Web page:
1. Low-back pain. An eight-week MBSR program significantly improved back pain in older patients, with sustained improvements even after a three-month follow up. The majority of patients decided to continue to practice mindfulness techniques after the study because they believe it benefited them substantially.[6]
  2. Migraines. Pain levels for migraine patients can be improved with mindfulness meditation, as can quality of life, anxiety, and stress. A small study found that these techniques can improve the frequency and duration of headaches as well.[7]
  3. Fibromyalgia. Mindfulness-based therapy can be an effective fibromyalgia natural treatment.[8] Women participating in an MBSR program experienced significantly reduced symptom severity, as well as reduced stress and sleep disturbances. Those who practiced the most at home in between sessions showed even further symptom reduction.[9]

Try Meditation and Mindfulness Techniques for Yourself

Along with helping reduce pain, meditation and mindfulness can help boost the immune system, treat depression, and more. In its simplest form, a meditation practice can be five minutes a day of sitting quietly and breathing deeply. But if you are really struggling with chronic pain symptoms, finding a way to incorporate a more involved practice into your daily routine could benefit you tremendously. Try finding meditation classes near you, and try out different types to see what suits you. Or, search for an MBSR program, where you will learn the tools necessary to practice mindfulness techniques on your own to keep your pain under control.

Share Your Experience

Do you suffer from chronic pain? Have you ever tried mediation or mindfulness techniques to control your pain? Share your tips for more low back pain, headache, or fibromyalgia natural treatment options in the comments section below.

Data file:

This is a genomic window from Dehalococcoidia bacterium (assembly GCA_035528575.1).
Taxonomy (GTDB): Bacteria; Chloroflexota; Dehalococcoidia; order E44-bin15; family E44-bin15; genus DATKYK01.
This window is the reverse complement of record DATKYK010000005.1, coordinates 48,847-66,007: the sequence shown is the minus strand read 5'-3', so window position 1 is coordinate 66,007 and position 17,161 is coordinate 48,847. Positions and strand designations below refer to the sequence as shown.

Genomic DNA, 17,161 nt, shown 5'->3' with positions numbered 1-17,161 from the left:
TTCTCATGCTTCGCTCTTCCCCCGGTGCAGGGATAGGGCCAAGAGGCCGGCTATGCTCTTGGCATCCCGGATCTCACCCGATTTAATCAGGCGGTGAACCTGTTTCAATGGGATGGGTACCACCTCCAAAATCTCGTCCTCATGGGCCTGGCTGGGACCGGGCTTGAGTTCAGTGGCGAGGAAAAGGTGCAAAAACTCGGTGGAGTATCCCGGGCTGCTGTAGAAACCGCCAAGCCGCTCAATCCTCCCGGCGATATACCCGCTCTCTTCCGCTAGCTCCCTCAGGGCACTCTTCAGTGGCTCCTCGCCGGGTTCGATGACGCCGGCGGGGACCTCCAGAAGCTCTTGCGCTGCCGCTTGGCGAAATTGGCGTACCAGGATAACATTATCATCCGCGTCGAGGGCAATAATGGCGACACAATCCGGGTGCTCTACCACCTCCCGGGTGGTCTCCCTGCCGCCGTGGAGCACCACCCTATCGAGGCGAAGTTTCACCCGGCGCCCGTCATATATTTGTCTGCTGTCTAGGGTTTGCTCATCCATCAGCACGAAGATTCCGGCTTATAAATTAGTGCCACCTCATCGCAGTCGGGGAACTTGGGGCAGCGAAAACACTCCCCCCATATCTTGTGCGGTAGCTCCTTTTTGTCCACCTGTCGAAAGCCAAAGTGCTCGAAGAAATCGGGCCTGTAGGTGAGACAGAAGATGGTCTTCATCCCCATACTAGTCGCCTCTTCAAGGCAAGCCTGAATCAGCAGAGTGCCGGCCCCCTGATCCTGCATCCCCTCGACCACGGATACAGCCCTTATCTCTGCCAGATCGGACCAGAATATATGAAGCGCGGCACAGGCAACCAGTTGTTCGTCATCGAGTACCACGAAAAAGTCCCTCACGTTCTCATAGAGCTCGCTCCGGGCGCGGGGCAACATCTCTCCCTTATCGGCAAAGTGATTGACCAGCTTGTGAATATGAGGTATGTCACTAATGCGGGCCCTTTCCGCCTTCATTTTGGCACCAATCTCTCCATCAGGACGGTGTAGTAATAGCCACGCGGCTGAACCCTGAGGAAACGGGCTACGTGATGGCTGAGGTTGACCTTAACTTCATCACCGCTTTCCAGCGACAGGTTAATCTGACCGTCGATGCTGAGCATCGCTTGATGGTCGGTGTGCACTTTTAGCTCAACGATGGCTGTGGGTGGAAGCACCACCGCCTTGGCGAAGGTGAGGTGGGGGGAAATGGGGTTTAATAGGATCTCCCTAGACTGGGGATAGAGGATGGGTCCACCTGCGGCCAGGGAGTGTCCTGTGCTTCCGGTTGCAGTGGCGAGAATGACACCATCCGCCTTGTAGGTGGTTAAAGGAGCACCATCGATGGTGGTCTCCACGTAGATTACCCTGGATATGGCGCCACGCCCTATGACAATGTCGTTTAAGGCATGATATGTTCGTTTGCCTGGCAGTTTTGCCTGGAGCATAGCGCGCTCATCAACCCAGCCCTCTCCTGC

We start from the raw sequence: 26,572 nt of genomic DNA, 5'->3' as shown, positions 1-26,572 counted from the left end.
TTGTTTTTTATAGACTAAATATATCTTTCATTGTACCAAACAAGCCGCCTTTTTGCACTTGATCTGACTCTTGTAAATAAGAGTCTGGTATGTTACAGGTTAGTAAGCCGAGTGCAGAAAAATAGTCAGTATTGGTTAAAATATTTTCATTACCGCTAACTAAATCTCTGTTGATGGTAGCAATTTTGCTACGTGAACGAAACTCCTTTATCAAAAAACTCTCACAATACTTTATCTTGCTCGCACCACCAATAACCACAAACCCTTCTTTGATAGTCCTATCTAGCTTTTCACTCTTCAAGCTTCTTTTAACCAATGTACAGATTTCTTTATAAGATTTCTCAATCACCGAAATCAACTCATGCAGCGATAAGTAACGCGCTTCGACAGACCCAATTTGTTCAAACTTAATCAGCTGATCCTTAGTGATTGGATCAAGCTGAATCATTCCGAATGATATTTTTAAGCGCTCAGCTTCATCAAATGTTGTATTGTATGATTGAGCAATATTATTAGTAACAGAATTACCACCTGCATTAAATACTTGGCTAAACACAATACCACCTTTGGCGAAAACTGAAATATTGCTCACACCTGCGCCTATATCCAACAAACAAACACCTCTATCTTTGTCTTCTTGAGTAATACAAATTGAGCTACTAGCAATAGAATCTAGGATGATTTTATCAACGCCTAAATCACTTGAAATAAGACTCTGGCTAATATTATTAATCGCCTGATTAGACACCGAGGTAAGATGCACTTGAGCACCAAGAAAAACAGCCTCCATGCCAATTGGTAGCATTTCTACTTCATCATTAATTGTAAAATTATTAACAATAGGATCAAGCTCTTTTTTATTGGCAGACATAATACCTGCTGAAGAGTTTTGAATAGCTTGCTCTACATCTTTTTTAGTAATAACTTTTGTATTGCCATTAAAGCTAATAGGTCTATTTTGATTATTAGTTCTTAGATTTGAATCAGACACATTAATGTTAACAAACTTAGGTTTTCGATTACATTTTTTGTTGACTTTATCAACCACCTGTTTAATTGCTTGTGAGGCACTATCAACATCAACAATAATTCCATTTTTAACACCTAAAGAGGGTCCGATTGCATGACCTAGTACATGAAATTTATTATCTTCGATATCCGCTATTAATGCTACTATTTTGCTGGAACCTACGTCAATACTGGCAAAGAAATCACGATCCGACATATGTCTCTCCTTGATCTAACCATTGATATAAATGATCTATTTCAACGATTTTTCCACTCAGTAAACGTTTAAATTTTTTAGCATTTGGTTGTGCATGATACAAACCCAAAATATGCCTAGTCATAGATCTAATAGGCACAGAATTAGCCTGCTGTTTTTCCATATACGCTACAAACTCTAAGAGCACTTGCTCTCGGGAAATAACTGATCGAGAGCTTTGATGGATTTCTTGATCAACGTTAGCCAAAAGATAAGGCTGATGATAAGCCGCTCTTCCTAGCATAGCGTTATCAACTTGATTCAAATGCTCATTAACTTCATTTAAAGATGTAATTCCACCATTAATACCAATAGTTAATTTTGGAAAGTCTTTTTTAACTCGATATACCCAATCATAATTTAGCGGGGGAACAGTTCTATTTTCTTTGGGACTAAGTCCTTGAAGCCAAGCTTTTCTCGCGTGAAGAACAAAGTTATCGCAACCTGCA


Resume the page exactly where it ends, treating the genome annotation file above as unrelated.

[1] Nat Rev Neurol. 2014 Mar;10(3):167-78.

[2] Neurosci Lett. 2012 Jun 29;520(2):165-73.

[3] J Neurosci. 2011 Apr 6;31(14):5540-8.

[4] Front Psychol. 2014 Dec 16;5:1489.

[5] Pain Med. 2014 Nov 7.

[6] Pain. 2008 Feb;134(3):310-9.

[7] Headache. 2014 Oct;54(9):1484-95.

[8] J Psychosom Res. 2013 Jan;74(1):31-40.

[9] Ann Behav Med. 2014 Nov 26. [Epub ahead of print]

As a service to our readers, University Health News offers a vast archive of free digital content. Please note the date published or last update on all articles. No content on this site, regardless of date, should ever be used as a substitute for direct medical advice from your doctor or other qualified clinician.

Tags: , , , , , , , , , , , , , , , , , , , , , , , , , , , ,

UHN Staff

University Health News is produced by the award-winning editors and authors of Belvoir Media Group’s Health & Wellness Division. Headquartered in Norwalk, Conn., with editorial offices in Florida, Cleveland, Pittsburgh, … Read More

View all posts by UHN Staff

Comments Comments Policy

Leave a Reply

You must be logged in to post a comment.

Enter Your Login Credentials
This setting should only be used on your home or work computer.

×